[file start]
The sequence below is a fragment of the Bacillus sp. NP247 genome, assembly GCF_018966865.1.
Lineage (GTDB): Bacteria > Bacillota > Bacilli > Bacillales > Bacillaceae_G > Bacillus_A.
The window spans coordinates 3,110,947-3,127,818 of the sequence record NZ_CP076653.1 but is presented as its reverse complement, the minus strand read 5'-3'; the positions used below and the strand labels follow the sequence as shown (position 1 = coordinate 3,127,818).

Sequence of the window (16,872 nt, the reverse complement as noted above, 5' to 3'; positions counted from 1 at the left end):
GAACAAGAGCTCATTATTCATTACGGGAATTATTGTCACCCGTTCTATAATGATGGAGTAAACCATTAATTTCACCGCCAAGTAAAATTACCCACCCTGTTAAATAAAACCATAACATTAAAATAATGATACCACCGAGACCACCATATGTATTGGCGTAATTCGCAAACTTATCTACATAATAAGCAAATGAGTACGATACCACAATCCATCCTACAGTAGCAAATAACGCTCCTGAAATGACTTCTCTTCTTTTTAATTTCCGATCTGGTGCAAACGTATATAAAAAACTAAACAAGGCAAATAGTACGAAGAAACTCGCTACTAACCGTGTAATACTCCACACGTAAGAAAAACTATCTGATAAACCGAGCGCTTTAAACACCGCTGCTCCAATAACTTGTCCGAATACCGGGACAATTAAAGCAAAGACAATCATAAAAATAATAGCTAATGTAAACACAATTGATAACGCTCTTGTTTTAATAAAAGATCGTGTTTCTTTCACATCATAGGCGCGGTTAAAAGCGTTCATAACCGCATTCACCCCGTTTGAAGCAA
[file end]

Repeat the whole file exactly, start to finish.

The sequence below is a fragment of the Bacillus sp. NP247 genome, assembly GCF_018966865.1.
Lineage (GTDB): Bacteria > Bacillota > Bacilli > Bacillales > Bacillaceae_G > Bacillus_A.
The window spans coordinates 3,110,947-3,127,818 of the sequence record NZ_CP076653.1 but is presented as its reverse complement, the minus strand read 5'-3'; the positions used below and the strand labels follow the sequence as shown (position 1 = coordinate 3,127,818).

Sequence of the window (16,872 nt, the reverse complement as noted above, 5' to 3'; positions counted from 1 at the left end):
GAACAAGAGCTCATTATTCATTACGGGAATTATTGTCACCCGTTCTATAATGATGGAGTAAACCATTAATTTCACCGCCAAGTAAAATTACCCACCCTGTTAAATAAAACCATAACATTAAAATAATGATACCACCGAGACCACCATATGTATTGGCGTAATTCGCAAACTTATCTACATAATAAGCAAATGAGTACGATACCACAATCCATCCTACAGTAGCAAATAACGCTCCTGAAATGACTTCTCTTCTTTTTAATTTCCGATCTGGTGCAAACGTATATAAAAAACTAAACAAGGCAAATAGTACGAAGAAACTCGCTACTAACCGTGTAATACTCCACACGTAAGAAAAACTATCTGATAAACCGAGCGCTTTAAACACCGCTGCTCCAATAACTTGTCCGAATACCGGGACAATTAAAGCAAAGACAATCATAAAAATAATAGCTAATGTAAACACAATTGATAACGCTCTTGTTTTAATAAAAGATCGTGTTTCTTTCACATCATAGGCGCGGTTAAAAGCGTTCATAACCGCATTCACCCCGTTTGAAGCAA